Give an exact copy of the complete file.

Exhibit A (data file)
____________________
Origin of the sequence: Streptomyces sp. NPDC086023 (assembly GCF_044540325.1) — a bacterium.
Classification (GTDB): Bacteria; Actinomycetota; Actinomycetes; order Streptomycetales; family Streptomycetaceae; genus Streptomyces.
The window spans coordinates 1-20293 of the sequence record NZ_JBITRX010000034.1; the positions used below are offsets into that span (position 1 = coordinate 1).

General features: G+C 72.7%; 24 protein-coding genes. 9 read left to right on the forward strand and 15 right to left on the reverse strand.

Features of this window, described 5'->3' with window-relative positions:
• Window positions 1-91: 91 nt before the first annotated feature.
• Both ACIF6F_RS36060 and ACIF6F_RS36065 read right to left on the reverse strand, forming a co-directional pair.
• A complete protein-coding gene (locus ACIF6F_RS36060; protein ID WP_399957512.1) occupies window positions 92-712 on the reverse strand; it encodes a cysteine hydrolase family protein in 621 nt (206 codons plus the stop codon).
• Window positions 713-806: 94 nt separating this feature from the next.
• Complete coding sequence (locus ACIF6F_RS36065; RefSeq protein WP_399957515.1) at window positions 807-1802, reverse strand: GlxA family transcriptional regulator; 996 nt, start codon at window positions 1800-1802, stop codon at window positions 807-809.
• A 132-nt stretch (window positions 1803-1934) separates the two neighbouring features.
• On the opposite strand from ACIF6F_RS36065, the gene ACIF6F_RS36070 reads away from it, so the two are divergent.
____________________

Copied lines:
Origin of the sequence: Streptomyces sp. NPDC086023 (assembly GCF_044540325.1) — a bacterium.
Classification (GTDB): Bacteria; Actinomycetota; Actinomycetes; order Streptomycetales; family Streptomycetaceae; genus Streptomyces.
The window spans coordinates 1-20293 of the sequence record NZ_JBITRX010000034.1; the positions used below are offsets into that span (position 1 = coordinate 1).

General features: G+C 72.7%; 24 protein-coding genes. 9 read left to right on the forward strand and 15 right to left on the reverse strand.

Features of this window, described 5'->3' with window-relative positions:
• Window positions 1-91: 91 nt before the first annotated feature.
• Both ACIF6F_RS36060 and ACIF6F_RS36065 read right to left on the reverse strand, forming a co-directional pair.
• A complete protein-coding gene (locus ACIF6F_RS36060; protein ID WP_399957512.1) occupies window positions 92-712 on the reverse strand; it encodes a cysteine hydrolase family protein in 621 nt (206 codons plus the stop codon).
• Window positions 713-806: 94 nt separating this feature from the next.
• Complete coding sequence (locus ACIF6F_RS36065; RefSeq protein WP_399957515.1) at window positions 807-1802, reverse strand: GlxA family transcriptional regulator; 996 nt, start codon at window positions 1800-1802, stop codon at window positions 807-809.
• A 132-nt stretch (window positions 1803-1934) separates the two neighbouring features.
• On the opposite strand from ACIF6F_RS36065, the gene ACIF6F_RS36070 reads away from it, so the two are divergent.